The World Bank Group estimates that, by 2030, up to two-thirds of the world’s extreme poor will live in countries characterized by fragility, conflict, and violence (FCV).
The Bank’s FCV strategy emphasizes the critical role the private sector plays in providing jobs and income in fragile and conflict-affected situations (FCS) and its importance in contributing to sustainable development in FCS countries.
Supporting investments in FCS has been a strategic priority for both the Bank’s International Finance Corporation (IFC) and Multilateral Investment Guarantee Agency (MIGA) for over a decade.
In fact, IFC and MIGA adopted ambitious volume targets for investments and guarantees in International Development Association (IDA) and FCS countries. For instance, IFC committed to delivering 40% of its business volume in IDA and FCS countries, and 15–20% in low-income IDA and IDA FCS countries by 2030. MIGA committed to increasing the share of the volume of guarantees issued to projects in FCS and IDA countries to 30– 33% of its guarantee volume by FY23. But despite gradually deploying new tools and instruments in FCS, increasing investments in FCS has been challenging.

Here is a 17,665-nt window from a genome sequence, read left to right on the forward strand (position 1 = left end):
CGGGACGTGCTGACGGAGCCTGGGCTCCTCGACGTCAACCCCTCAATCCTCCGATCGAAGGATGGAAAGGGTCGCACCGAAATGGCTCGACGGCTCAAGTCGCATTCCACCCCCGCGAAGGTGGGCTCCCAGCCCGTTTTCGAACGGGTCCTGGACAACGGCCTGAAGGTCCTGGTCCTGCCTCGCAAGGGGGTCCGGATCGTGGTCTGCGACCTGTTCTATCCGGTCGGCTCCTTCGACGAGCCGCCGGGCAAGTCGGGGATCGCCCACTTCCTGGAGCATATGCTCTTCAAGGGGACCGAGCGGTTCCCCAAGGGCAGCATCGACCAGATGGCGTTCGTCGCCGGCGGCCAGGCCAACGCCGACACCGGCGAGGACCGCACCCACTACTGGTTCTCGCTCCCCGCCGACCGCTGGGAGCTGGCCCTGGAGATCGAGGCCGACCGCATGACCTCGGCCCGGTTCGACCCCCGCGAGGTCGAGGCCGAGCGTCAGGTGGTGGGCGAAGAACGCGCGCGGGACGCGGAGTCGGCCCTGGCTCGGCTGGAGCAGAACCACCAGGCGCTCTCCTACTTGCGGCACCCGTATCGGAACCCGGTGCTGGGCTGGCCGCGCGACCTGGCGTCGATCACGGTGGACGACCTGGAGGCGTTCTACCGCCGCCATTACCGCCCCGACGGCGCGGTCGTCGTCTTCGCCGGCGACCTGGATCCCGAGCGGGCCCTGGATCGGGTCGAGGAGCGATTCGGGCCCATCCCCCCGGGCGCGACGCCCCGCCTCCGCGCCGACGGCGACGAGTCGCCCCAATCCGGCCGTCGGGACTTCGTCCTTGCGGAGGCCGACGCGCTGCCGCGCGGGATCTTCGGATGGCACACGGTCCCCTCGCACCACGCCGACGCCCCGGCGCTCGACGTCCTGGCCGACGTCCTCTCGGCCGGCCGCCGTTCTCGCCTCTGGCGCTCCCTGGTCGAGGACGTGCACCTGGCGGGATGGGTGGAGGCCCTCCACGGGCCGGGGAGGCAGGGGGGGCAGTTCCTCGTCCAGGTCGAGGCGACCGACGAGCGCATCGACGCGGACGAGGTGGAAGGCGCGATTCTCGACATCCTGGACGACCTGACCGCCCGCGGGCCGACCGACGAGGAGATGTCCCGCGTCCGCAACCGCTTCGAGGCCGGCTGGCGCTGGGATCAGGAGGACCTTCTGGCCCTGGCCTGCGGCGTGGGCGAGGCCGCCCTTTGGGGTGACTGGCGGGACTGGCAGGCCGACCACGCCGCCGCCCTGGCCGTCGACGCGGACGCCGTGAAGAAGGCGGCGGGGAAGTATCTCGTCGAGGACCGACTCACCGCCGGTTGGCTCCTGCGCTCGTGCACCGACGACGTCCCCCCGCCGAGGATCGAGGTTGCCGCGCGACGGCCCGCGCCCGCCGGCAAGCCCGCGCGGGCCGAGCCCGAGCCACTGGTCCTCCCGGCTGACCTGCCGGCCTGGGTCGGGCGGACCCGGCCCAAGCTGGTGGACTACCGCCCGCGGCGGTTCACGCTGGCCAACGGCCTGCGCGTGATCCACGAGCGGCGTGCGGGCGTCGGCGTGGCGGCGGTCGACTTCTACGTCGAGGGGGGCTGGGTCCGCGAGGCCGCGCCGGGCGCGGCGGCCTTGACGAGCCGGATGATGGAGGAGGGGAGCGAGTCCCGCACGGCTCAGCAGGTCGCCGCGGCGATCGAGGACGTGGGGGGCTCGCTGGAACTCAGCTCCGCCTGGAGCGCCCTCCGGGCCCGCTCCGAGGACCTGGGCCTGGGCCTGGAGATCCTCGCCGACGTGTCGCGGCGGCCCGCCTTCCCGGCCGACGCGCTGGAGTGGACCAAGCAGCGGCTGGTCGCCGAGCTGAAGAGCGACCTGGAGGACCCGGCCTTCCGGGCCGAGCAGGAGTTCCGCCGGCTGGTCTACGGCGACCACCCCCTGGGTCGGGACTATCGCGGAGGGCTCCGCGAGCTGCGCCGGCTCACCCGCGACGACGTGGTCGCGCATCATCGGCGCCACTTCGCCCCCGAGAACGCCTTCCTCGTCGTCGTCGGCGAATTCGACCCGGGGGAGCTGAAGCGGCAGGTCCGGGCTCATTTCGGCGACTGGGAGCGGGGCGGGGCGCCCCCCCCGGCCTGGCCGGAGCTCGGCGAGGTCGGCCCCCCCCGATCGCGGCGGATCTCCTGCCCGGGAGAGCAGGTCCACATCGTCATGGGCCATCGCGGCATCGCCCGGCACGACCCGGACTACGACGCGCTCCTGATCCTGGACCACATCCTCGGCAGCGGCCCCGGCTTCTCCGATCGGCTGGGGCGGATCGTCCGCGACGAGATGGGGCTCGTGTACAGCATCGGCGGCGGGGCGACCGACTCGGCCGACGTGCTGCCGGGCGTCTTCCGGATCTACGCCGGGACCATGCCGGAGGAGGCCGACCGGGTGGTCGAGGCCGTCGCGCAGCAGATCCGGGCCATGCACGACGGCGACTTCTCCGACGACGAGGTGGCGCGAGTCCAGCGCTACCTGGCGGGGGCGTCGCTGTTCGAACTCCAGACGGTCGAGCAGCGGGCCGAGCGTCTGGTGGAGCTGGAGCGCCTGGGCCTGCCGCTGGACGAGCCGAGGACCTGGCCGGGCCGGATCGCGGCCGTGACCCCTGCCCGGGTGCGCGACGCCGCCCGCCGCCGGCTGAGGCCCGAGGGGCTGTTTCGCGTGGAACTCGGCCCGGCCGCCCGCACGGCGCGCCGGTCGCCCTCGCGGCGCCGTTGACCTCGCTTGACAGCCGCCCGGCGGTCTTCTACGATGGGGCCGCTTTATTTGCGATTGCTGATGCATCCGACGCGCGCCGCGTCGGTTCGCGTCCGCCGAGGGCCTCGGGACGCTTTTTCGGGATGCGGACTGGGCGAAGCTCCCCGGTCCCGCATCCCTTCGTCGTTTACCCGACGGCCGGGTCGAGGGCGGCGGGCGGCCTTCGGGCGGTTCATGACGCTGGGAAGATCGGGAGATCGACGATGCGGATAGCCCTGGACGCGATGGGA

This evaluation assesses IFC’s and MIGA’s effectiveness in supporting private investment and development impact in Fragile and Conflict-affected Situations (FCS) and identifies key factors constraining private investment in FCS and possible trade-offs that practitioners and policy-makers need to consider.
Based on its findings, IEG makes three recommendations to strengthen the relevance and effectiveness of IFC’s and MIGA’s support to investments and private sector development in FCS.